Document Type

Article

Disciplines

Legal Ethics and Professional Responsibility

Abstract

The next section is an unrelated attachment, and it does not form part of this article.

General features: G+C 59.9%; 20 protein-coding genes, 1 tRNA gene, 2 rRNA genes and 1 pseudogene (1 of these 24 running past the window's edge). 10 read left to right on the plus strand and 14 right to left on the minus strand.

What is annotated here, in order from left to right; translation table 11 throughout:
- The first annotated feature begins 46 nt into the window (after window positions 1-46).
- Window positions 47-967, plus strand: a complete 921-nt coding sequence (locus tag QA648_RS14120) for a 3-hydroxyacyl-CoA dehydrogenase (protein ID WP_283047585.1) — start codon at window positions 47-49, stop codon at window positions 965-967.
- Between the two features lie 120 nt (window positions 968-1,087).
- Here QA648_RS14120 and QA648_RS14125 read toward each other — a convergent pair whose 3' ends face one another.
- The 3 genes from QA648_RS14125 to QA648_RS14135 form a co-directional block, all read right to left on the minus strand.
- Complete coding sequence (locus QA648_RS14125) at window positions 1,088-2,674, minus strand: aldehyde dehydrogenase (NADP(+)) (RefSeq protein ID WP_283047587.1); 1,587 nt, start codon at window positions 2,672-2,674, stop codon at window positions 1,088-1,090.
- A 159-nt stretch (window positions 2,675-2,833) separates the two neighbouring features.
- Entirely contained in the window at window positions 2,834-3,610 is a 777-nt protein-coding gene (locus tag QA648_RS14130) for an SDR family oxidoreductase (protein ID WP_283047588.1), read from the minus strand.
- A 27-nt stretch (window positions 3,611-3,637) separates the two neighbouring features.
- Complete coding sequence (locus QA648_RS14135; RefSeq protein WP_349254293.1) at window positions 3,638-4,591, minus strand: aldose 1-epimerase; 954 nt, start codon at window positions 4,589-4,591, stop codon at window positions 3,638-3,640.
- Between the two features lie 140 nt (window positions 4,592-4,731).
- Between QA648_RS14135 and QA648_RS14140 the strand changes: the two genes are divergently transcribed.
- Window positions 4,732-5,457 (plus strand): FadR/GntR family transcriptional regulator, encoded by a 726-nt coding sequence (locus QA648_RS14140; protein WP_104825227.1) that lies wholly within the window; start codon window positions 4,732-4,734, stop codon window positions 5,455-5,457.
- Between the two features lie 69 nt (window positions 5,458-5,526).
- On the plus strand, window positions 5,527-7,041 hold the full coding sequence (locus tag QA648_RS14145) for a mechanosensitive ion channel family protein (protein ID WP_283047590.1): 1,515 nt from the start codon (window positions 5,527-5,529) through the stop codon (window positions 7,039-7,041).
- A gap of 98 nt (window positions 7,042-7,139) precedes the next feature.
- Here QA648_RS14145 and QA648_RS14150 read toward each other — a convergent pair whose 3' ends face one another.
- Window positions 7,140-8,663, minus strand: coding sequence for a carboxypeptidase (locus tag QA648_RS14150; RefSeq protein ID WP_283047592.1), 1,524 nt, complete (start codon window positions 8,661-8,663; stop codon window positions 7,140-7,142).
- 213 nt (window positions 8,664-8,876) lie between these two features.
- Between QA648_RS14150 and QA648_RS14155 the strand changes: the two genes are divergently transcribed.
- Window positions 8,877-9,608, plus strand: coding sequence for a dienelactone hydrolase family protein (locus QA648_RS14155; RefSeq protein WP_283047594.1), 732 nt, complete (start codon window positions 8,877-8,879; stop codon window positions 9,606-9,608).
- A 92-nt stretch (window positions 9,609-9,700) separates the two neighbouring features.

Every year, thousands of individual clients are victimized by overreaching lawyers who overcharge clients, refuse to return unearned fees, or steal client money. Starting in the 1980s, the American Bar Association considered, and often proposed, client protection measures aimed at protecting clients from overreaching lawyers. These measures include requirements that lawyers use written fee agreements in their dealings with clients and Model Rules for Fee Arbitration, Client Protection Funds, Insurance Payee Notification, and Random Audits of Trust Accounts. This article examines what happened to these ABA recommendations when the states considered them and assesses the current state of client protection in the United States. It reveals that many jurisdictions have declined to adopt these measures or have adopted variations that do not adequately protect vulnerable clients. As a result, most states do not require lawyers to use written fee agreements and in most jurisdictions, ordinary clients have no meaningful recourse when fee disputes arise because lawyers are not required to arbitrate those disputes. While all states have established client protection funds to help reimburse clients who are victimized by their lawyers, many clients are not sufficiently compensated due to the low caps on recovery placed on some funds. At the same time, most states have declined to adopt other client protection measures that would help deter and detect lawyer defalcations. Why has this failure to protect ordinary clients occurred? The answer appears to be, in part, that state courts have paid insufficient attention to these issues or deferred to the state bars. The state bars have sometimes opposed these measures or implemented them in ways that inadequately protect the public. States with mandatory state bars—which are sometimes deeply involved in the rulemaking process—appear more likely to adopt fewer client protection measures. The article suggests that if state courts will not act to better protect ordinary clients, then state legislatures can and should do so.

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